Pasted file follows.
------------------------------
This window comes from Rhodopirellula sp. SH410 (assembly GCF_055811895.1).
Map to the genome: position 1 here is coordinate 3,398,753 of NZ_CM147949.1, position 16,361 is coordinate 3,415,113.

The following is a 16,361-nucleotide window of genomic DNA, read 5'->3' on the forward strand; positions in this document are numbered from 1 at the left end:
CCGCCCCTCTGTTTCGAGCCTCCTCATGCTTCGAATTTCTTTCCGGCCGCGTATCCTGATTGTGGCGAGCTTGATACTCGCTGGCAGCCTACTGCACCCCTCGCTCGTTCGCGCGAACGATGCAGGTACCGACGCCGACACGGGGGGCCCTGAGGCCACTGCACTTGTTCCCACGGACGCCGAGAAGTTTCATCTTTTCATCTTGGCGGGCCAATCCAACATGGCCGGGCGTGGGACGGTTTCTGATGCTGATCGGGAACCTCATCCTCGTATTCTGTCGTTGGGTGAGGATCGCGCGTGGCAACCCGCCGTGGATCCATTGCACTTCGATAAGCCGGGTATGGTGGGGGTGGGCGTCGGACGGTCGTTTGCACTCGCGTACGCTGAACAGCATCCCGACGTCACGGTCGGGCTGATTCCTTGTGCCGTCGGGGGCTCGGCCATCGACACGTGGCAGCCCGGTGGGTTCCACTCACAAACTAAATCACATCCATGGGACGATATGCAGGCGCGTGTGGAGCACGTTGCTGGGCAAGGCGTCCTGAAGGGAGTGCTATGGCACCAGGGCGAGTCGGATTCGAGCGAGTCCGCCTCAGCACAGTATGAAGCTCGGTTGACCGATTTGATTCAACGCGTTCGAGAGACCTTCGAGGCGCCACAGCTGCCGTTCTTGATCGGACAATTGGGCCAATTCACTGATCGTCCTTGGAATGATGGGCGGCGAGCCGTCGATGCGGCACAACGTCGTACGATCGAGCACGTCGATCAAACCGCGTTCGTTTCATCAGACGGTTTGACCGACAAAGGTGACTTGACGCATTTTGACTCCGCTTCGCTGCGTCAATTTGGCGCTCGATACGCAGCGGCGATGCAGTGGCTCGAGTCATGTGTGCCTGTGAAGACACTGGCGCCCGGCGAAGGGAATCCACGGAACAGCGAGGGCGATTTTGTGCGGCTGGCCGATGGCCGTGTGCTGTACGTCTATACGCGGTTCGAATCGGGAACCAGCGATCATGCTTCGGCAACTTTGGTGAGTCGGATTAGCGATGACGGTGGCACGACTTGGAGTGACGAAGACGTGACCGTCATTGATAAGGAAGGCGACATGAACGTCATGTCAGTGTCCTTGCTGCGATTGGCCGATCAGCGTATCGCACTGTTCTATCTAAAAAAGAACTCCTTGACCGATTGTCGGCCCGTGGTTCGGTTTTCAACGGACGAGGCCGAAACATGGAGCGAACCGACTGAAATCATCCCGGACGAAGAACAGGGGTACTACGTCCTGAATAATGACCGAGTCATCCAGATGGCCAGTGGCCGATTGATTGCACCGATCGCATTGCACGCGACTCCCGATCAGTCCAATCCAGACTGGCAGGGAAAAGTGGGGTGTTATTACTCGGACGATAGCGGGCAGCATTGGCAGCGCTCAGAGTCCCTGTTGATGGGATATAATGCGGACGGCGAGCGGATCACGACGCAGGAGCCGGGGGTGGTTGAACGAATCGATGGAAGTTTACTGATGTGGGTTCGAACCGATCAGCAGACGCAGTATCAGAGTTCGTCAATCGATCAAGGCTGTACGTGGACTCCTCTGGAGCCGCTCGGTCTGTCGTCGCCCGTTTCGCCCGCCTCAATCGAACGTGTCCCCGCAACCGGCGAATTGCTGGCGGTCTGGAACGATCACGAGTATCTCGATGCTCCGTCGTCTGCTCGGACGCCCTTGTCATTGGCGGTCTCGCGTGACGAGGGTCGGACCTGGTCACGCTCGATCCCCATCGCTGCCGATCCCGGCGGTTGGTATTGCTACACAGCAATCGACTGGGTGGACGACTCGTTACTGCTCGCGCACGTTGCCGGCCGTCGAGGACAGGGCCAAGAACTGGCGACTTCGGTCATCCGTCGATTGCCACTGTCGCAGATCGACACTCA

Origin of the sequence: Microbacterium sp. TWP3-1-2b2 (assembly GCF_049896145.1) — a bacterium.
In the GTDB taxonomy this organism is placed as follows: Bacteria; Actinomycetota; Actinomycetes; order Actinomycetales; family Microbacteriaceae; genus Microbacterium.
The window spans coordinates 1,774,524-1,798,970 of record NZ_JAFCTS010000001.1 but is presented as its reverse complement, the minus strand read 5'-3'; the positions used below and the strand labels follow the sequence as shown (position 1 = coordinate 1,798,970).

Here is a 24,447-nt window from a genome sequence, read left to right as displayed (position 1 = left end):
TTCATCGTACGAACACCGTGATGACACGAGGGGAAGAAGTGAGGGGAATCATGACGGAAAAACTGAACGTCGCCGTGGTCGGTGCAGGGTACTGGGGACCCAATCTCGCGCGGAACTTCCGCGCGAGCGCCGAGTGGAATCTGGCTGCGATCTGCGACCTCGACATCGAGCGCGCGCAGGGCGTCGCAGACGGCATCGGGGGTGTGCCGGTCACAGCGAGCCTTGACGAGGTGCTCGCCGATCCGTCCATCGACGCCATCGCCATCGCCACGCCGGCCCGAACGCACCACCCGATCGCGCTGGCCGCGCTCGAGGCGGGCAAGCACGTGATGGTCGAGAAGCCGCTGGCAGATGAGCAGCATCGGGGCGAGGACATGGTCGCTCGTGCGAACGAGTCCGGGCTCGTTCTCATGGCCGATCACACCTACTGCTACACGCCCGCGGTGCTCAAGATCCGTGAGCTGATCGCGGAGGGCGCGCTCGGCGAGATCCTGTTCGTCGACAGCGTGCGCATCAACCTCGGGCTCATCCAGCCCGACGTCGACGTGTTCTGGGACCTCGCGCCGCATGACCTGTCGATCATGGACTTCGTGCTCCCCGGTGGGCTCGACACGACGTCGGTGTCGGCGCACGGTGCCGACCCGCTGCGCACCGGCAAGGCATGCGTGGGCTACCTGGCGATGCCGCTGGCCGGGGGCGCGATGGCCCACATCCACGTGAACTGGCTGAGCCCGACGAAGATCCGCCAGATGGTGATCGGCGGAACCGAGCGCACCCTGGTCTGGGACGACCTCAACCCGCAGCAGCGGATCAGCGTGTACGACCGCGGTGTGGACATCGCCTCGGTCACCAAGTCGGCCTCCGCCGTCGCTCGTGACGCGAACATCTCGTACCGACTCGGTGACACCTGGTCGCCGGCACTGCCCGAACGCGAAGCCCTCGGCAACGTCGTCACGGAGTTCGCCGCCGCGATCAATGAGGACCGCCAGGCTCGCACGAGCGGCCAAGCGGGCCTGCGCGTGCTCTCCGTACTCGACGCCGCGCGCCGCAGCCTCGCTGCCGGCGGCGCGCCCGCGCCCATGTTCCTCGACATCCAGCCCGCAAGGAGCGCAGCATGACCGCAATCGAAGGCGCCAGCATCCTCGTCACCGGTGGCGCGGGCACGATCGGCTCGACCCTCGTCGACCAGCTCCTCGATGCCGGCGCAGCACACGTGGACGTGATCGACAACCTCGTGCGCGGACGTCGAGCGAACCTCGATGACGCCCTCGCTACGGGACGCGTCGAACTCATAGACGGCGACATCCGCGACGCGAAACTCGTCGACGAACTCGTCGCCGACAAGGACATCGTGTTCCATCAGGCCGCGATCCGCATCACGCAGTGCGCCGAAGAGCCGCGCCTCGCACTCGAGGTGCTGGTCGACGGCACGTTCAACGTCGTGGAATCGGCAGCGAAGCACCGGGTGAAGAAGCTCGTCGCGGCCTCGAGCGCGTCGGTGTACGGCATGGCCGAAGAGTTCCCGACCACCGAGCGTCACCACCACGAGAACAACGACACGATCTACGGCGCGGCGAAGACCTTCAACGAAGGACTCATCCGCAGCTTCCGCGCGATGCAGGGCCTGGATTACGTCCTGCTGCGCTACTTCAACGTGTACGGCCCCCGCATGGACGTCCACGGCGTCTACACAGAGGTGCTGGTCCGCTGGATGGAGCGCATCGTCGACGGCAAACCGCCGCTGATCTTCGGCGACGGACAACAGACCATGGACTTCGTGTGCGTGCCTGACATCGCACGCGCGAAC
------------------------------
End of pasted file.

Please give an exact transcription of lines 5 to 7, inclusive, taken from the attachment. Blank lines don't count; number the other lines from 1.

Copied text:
Origin of the sequence: Microbacterium sp. TWP3-1-2b2 (assembly GCF_049896145.1) — a bacterium.
In the GTDB taxonomy this organism is placed as follows: Bacteria; Actinomycetota; Actinomycetes; order Actinomycetales; family Microbacteriaceae; genus Microbacterium.
The window spans coordinates 1,774,524-1,798,970 of record NZ_JAFCTS010000001.1 but is presented as its reverse complement, the minus strand read 5'-3'; the positions used below and the strand labels follow the sequence as shown (position 1 = coordinate 1,798,970).